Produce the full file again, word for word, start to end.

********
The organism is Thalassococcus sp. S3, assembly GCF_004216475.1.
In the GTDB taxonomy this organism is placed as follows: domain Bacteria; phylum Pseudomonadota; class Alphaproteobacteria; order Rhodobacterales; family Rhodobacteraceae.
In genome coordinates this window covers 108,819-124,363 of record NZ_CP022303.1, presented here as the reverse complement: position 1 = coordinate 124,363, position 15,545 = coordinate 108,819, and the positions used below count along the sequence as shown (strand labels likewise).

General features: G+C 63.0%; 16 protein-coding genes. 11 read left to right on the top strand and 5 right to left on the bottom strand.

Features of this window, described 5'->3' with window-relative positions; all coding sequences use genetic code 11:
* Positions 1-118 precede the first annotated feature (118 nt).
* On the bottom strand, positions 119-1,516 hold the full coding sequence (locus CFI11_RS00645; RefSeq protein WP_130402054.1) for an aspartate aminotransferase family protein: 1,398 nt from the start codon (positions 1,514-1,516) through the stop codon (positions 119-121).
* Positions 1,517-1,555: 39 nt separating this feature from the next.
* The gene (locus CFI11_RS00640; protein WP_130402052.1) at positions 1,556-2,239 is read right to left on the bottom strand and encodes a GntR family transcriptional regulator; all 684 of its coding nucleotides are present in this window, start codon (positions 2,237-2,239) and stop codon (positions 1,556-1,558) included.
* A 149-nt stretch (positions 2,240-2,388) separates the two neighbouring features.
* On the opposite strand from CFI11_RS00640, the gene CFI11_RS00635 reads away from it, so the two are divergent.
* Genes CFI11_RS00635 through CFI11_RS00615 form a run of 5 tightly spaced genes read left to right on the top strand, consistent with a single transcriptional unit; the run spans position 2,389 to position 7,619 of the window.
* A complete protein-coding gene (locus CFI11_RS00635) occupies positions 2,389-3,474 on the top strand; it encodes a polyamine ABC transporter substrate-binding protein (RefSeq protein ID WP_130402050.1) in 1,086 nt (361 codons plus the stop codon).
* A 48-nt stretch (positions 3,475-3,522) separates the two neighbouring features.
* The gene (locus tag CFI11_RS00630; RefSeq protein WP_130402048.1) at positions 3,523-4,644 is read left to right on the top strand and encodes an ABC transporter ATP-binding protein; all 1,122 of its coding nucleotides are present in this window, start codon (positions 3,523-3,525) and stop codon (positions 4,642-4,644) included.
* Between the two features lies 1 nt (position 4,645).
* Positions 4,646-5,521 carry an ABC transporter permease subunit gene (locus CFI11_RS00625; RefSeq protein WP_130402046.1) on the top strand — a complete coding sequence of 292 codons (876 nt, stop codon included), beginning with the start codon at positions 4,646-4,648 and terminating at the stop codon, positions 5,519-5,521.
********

The organism is Thalassococcus sp. S3, assembly GCF_004216475.1.
In the GTDB taxonomy this organism is placed as follows: domain Bacteria; phylum Pseudomonadota; class Alphaproteobacteria; order Rhodobacterales; family Rhodobacteraceae.
In genome coordinates this window covers 108,819-124,363 of record NZ_CP022303.1, presented here as the reverse complement: position 1 = coordinate 124,363, position 15,545 = coordinate 108,819, and the positions used below count along the sequence as shown (strand labels likewise).

General features: G+C 63.0%; 16 protein-coding genes. 11 read left to right on the top strand and 5 right to left on the bottom strand.

Features of this window, described 5'->3' with window-relative positions; all coding sequences use genetic code 11:
* Positions 1-118 precede the first annotated feature (118 nt).
* On the bottom strand, positions 119-1,516 hold the full coding sequence (locus CFI11_RS00645; RefSeq protein WP_130402054.1) for an aspartate aminotransferase family protein: 1,398 nt from the start codon (positions 1,514-1,516) through the stop codon (positions 119-121).
* Positions 1,517-1,555: 39 nt separating this feature from the next.
* The gene (locus CFI11_RS00640; protein WP_130402052.1) at positions 1,556-2,239 is read right to left on the bottom strand and encodes a GntR family transcriptional regulator; all 684 of its coding nucleotides are present in this window, start codon (positions 2,237-2,239) and stop codon (positions 1,556-1,558) included.
* A 149-nt stretch (positions 2,240-2,388) separates the two neighbouring features.
* On the opposite strand from CFI11_RS00640, the gene CFI11_RS00635 reads away from it, so the two are divergent.
* Genes CFI11_RS00635 through CFI11_RS00615 form a run of 5 tightly spaced genes read left to right on the top strand, consistent with a single transcriptional unit; the run spans position 2,389 to position 7,619 of the window.
* A complete protein-coding gene (locus CFI11_RS00635) occupies positions 2,389-3,474 on the top strand; it encodes a polyamine ABC transporter substrate-binding protein (RefSeq protein ID WP_130402050.1) in 1,086 nt (361 codons plus the stop codon).
* A 48-nt stretch (positions 3,475-3,522) separates the two neighbouring features.
* The gene (locus tag CFI11_RS00630; RefSeq protein WP_130402048.1) at positions 3,523-4,644 is read left to right on the top strand and encodes an ABC transporter ATP-binding protein; all 1,122 of its coding nucleotides are present in this window, start codon (positions 3,523-3,525) and stop codon (positions 4,642-4,644) included.
* Between the two features lies 1 nt (position 4,645).
* Positions 4,646-5,521 carry an ABC transporter permease subunit gene (locus CFI11_RS00625; RefSeq protein WP_130402046.1) on the top strand — a complete coding sequence of 292 codons (876 nt, stop codon included), beginning with the start codon at positions 4,646-4,648 and terminating at the stop codon, positions 5,519-5,521.